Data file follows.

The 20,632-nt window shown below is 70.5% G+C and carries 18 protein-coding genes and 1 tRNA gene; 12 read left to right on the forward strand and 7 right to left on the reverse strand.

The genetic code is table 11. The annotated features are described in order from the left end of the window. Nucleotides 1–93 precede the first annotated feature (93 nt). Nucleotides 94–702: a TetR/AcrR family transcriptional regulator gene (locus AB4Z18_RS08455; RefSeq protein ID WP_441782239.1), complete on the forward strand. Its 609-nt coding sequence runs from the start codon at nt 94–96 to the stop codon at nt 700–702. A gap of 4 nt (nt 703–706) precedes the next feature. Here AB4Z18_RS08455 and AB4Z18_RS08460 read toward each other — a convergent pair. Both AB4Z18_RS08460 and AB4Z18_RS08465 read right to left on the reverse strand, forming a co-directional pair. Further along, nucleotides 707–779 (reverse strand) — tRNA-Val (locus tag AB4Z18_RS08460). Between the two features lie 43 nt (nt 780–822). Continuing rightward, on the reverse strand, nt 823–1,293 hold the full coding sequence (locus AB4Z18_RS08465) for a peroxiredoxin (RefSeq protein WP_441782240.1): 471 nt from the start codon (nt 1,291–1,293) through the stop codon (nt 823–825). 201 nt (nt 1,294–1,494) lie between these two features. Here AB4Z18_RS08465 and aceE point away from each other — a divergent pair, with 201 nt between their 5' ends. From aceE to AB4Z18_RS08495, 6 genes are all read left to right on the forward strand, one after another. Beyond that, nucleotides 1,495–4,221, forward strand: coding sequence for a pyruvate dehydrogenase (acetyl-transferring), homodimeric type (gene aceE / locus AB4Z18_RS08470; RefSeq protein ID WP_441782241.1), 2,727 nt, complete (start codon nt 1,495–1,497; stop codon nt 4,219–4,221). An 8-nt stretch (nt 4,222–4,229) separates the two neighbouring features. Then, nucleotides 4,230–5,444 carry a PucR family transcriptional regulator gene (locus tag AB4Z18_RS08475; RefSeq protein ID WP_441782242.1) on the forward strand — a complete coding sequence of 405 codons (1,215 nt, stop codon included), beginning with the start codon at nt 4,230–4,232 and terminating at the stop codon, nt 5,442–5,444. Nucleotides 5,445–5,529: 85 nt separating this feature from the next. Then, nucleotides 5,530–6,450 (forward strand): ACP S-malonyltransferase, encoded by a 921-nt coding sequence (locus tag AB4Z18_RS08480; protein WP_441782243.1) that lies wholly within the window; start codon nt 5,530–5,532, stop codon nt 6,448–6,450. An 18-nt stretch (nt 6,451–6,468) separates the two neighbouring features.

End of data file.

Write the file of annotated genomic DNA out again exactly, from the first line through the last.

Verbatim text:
The 20,632-nt window shown below is 70.5% G+C and carries 18 protein-coding genes and 1 tRNA gene; 12 read left to right on the forward strand and 7 right to left on the reverse strand.

The genetic code is table 11. The annotated features are described in order from the left end of the window. Nucleotides 1–93 precede the first annotated feature (93 nt). Nucleotides 94–702: a TetR/AcrR family transcriptional regulator gene (locus AB4Z18_RS08455; RefSeq protein ID WP_441782239.1), complete on the forward strand. Its 609-nt coding sequence runs from the start codon at nt 94–96 to the stop codon at nt 700–702. A gap of 4 nt (nt 703–706) precedes the next feature. Here AB4Z18_RS08455 and AB4Z18_RS08460 read toward each other — a convergent pair. Both AB4Z18_RS08460 and AB4Z18_RS08465 read right to left on the reverse strand, forming a co-directional pair. Further along, nucleotides 707–779 (reverse strand) — tRNA-Val (locus tag AB4Z18_RS08460). Between the two features lie 43 nt (nt 780–822). Continuing rightward, on the reverse strand, nt 823–1,293 hold the full coding sequence (locus AB4Z18_RS08465) for a peroxiredoxin (RefSeq protein WP_441782240.1): 471 nt from the start codon (nt 1,291–1,293) through the stop codon (nt 823–825). 201 nt (nt 1,294–1,494) lie between these two features. Here AB4Z18_RS08465 and aceE point away from each other — a divergent pair, with 201 nt between their 5' ends. From aceE to AB4Z18_RS08495, 6 genes are all read left to right on the forward strand, one after another. Beyond that, nucleotides 1,495–4,221, forward strand: coding sequence for a pyruvate dehydrogenase (acetyl-transferring), homodimeric type (gene aceE / locus AB4Z18_RS08470; RefSeq protein ID WP_441782241.1), 2,727 nt, complete (start codon nt 1,495–1,497; stop codon nt 4,219–4,221). An 8-nt stretch (nt 4,222–4,229) separates the two neighbouring features. Then, nucleotides 4,230–5,444 carry a PucR family transcriptional regulator gene (locus tag AB4Z18_RS08475; RefSeq protein ID WP_441782242.1) on the forward strand — a complete coding sequence of 405 codons (1,215 nt, stop codon included), beginning with the start codon at nt 4,230–4,232 and terminating at the stop codon, nt 5,442–5,444. Nucleotides 5,445–5,529: 85 nt separating this feature from the next. Then, nucleotides 5,530–6,450 (forward strand): ACP S-malonyltransferase, encoded by a 921-nt coding sequence (locus tag AB4Z18_RS08480; protein WP_441782243.1) that lies wholly within the window; start codon nt 5,530–5,532, stop codon nt 6,448–6,450. An 18-nt stretch (nt 6,451–6,468) separates the two neighbouring features.